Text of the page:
More later. Peace.

The image by Connie – A Wandering Soul looks almost exactly like parts of the stream on the property.

Music by Midlake, “Rulers Ruling all Things”

                   

 August

Just when you’d begun to feel
You could rely on the summer,
That each morning would deliver
The same mourning dove singing
From his station on the phone pole,
The same smell of bacon frying
Somewhere in the neighborhood,
The same sun burning off
The coastal fog by noon,
When you could reward yourself
For a good morning’s work
With lunch at the same little seaside cafe
With its shaded deck and iced tea,
The day’s routine finally down
Like an old song with minor variations,
There comes that morning when the light
Tilts ever so slightly on its track,
A cool gust out of nowhere
Whirlwinds a litter of dead grass
Across the sidewalk, the swimsuits
Are piled on the sale table,
And the back of your hand,
Which you thought you knew,
Has begun to look like an old leaf.
Or the back of someone else’s hand.

~ George Bilgere

                   

How to Regain Your Soul

Come down Canyon Creek trail on a summer afternoon
that one place where the valley floor opens out. You will see
the white butterflies. Because of the way shadows
come off those vertical rocks in the west, there are
shafts of sunlight hitting the river and a deep
long purple gorge straight ahead. Put down your pack.

Above, air sighs the pines. It was this way
when Rome was clanging, when Troy was being built,
when campfires lighted caves. The white butterflies dance
by the thousands in the still sunshine. Suddenly, anything
could happen to you. Your soul pulls toward the canyon
and then shines back through the white wings to be you
again.

~ William Stafford

“And now the haunted uprisen wailing call, | And again, and now the beautiful sane laughter.” ~ David Wagoner, from “Loons Mating”

In the Mount Saint Helen National VOlcanic Monument from Connie a Wandering Soul

In the Mount Saint Helen National Volcanic Monument from Connie a Wandering Soul


Two for Tuesday: Remembrance

Tuesday early morning. More storms on the horizon, a bit warmer, 77 degrees.

Hello again. I apologize for the length of yesterday’s post, but I had so much to say and so much that I wanted to share that the whole thing just got away from me, but really, I’m not sorry, because the message was important, the information needed. Much like ALS finally receiving some notable publicity via the ice bucket challenges, perhaps more attention will be paid to suicide as a result of Robin Williams’s suicide.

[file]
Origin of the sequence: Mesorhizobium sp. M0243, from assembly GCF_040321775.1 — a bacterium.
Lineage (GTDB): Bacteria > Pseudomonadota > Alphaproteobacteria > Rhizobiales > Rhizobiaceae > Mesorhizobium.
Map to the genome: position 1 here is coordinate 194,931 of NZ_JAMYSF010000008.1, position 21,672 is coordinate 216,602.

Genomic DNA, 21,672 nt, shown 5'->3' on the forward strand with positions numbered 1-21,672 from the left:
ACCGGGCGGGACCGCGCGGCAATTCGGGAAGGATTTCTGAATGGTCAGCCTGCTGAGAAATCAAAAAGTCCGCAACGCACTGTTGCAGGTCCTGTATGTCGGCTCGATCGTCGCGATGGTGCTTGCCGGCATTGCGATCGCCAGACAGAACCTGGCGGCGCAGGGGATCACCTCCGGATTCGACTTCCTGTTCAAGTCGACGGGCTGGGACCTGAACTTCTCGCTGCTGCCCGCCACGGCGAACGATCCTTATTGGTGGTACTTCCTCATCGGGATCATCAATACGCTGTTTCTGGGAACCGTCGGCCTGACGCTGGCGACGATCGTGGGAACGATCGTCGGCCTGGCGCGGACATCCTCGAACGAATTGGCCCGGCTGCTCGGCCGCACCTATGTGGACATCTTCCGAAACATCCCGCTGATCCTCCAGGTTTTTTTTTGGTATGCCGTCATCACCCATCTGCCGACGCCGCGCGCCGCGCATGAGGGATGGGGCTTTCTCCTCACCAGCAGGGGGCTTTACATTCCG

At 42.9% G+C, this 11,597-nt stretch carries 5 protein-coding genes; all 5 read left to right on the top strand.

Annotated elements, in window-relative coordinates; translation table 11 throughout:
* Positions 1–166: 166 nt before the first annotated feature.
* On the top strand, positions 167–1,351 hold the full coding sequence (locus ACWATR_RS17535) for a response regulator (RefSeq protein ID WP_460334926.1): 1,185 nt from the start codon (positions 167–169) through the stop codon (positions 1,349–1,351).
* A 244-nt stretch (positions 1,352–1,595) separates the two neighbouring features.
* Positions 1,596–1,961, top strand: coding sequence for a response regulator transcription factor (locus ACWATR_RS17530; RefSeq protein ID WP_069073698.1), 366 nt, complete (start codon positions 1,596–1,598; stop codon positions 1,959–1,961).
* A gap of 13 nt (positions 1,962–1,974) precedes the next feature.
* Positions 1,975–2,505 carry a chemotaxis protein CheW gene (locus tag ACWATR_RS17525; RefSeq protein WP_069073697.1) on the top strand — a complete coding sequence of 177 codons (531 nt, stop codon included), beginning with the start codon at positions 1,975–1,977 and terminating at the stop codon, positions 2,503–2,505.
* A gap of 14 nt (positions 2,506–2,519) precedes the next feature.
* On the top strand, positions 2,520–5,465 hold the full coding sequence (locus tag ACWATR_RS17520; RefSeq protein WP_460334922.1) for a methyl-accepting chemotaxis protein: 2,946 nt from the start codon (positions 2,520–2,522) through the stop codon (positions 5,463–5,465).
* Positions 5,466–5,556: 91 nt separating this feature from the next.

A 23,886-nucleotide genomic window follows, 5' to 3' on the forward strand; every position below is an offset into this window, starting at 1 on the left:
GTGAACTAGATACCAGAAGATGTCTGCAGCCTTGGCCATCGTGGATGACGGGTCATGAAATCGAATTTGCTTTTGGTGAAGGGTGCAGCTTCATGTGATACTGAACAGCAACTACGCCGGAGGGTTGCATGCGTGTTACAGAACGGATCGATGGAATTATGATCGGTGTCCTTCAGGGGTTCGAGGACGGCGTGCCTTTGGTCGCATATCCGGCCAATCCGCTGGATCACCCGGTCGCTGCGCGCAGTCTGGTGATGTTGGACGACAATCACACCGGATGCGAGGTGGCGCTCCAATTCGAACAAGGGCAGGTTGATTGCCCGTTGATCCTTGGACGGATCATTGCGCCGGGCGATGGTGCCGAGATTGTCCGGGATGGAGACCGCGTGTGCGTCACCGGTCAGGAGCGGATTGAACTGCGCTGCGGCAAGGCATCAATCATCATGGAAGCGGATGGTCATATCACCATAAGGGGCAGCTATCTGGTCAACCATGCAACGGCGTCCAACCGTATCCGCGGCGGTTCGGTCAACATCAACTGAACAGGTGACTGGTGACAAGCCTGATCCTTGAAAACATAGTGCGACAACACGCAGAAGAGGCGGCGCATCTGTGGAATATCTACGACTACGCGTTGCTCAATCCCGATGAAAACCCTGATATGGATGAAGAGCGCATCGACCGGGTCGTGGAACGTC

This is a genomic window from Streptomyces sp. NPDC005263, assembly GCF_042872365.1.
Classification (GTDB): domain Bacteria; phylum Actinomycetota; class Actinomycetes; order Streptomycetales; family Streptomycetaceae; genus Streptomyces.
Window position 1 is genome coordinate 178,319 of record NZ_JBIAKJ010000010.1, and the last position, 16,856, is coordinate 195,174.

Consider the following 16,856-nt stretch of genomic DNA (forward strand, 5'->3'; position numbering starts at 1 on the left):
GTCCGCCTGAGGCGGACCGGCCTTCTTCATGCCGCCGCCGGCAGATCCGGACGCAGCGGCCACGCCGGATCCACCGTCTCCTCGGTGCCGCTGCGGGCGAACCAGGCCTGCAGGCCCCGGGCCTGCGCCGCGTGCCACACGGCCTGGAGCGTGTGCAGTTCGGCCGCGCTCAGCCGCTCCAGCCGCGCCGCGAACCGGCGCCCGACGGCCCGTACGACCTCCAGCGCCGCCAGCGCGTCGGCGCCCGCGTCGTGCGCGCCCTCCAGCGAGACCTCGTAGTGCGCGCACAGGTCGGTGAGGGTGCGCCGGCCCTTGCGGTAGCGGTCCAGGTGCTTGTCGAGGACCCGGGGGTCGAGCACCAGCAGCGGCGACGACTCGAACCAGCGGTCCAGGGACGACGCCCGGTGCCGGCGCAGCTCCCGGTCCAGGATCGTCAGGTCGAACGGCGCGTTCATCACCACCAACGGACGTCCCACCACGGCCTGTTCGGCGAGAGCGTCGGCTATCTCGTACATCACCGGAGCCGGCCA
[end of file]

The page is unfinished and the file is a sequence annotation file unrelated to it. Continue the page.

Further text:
Perhaps, but I doubt it. Suicide remains shameful, something not to be talked about, which, I suppose, is why I chose to talk about it so much.

Anyway, the Balgach poem below was originally going with yesterday’s post, but I felt that two poems was overkill, as it were, so here it is, along with another one I just found by Noel Coward, and I must admit that for some reason, I never equated Coward with poetry, only plays. Just goes to show how much you don’t know when you think you know everything.

Enjoy.

                    

Barbwire from Connie A Wandering Soul

Barbwire from Connie A Wandering Soul

What Holds Us

This morning I listened to the first birds of spring.
Even those birds bear the weight of time on their shoulders.
I have come from the ends of the universe to tell you this. Right now
I am so present that my breaths feel like knives
and these recollections are as loud
as a stranger’s footsteps on a quiet street.
Yesterday I recited the names of every dead person I know
because each day their names are spoken less. Everyone gets forgotten.
We each forget something about ourselves,
every day. It doesn’t matter. In the afternoon,
even on cold afternoons, birds sing their truths like birds
and I long to be as original as a first kiss.
I don’t know why I am trying to tell your heart
to hear its own tick. Tomorrow is going to come like lightning.
I’ll be breathing down some stranger’s neck,
pacing old footsteps over the same sidewalk I walked yesterday,
wondering what to eat for supper.
Such tired tunes make all of us go round
like ponies at the fair. Nobody deserves anything
but we want so much. Only nothing holds us forever.

~ Martin Balgach

                   

Abandoned from Connie A Wandering Soul

Abandoned from Connie A Wandering Soul

Nothing is Lost

Deep in our sub-conscious, we are told
Lie all our memories, lie all the notes
Of all the music we have ever heard
And all the phrases those we loved have spoken,
Sorrows and losses time has since consoled,
Family jokes, out-moded anecdotes
Each sentimental souvenir and token
Everything seen, experienced, each word
Addressed to us in infancy, before
Before we could even know or understand
The implications of our wonderland.
There they all are, the legendary lies
The birthday treats, the sights, the sounds, the tears
Forgotten debris of forgotten years
Waiting to be recalled, waiting to rise
Before our world dissolves before our eyes
Waiting for some small, intimate reminder,
A word, a tune, a known familiar scent
An echo from the past when, innocent
We looked upon the present with delight
And doubted not the future would be kinder
And never knew the loneliness of night.

~ Noel Coward

                    

Music by The Soundtrack of Our Lives, “Second Life Replay”

Images are taken from Connie – A Wandering Soul tumblr.